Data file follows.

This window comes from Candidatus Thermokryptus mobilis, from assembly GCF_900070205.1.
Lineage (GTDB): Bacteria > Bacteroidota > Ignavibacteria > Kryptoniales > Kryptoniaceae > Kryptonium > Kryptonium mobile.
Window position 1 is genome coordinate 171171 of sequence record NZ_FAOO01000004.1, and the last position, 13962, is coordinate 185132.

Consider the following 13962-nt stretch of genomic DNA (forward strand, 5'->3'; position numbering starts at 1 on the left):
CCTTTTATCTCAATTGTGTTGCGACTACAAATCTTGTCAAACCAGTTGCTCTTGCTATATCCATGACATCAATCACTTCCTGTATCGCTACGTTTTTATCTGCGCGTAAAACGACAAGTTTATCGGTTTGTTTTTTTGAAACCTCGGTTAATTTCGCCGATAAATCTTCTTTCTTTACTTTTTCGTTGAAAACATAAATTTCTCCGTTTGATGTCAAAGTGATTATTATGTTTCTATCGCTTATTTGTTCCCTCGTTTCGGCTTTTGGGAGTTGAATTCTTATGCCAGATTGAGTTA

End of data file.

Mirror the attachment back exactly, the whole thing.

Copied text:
This window comes from Candidatus Thermokryptus mobilis, from assembly GCF_900070205.1.
Lineage (GTDB): Bacteria > Bacteroidota > Ignavibacteria > Kryptoniales > Kryptoniaceae > Kryptonium > Kryptonium mobile.
Window position 1 is genome coordinate 171171 of sequence record NZ_FAOO01000004.1, and the last position, 13962, is coordinate 185132.

Consider the following 13962-nt stretch of genomic DNA (forward strand, 5'->3'; position numbering starts at 1 on the left):
CCTTTTATCTCAATTGTGTTGCGACTACAAATCTTGTCAAACCAGTTGCTCTTGCTATATCCATGACATCAATCACTTCCTGTATCGCTACGTTTTTATCTGCGCGTAAAACGACAAGTTTATCGGTTTGTTTTTTTGAAACCTCGGTTAATTTCGCCGATAAATCTTCTTTCTTTACTTTTTCGTTGAAAACATAAATTTCTCCGTTTGATGTCAAAGTGATTATTATGTTTCTATCGCTTATTTGTTCCCTCGTTTCGGCTTTTGGGAGTTGAATTCTTATGCCAGATTGAGTTA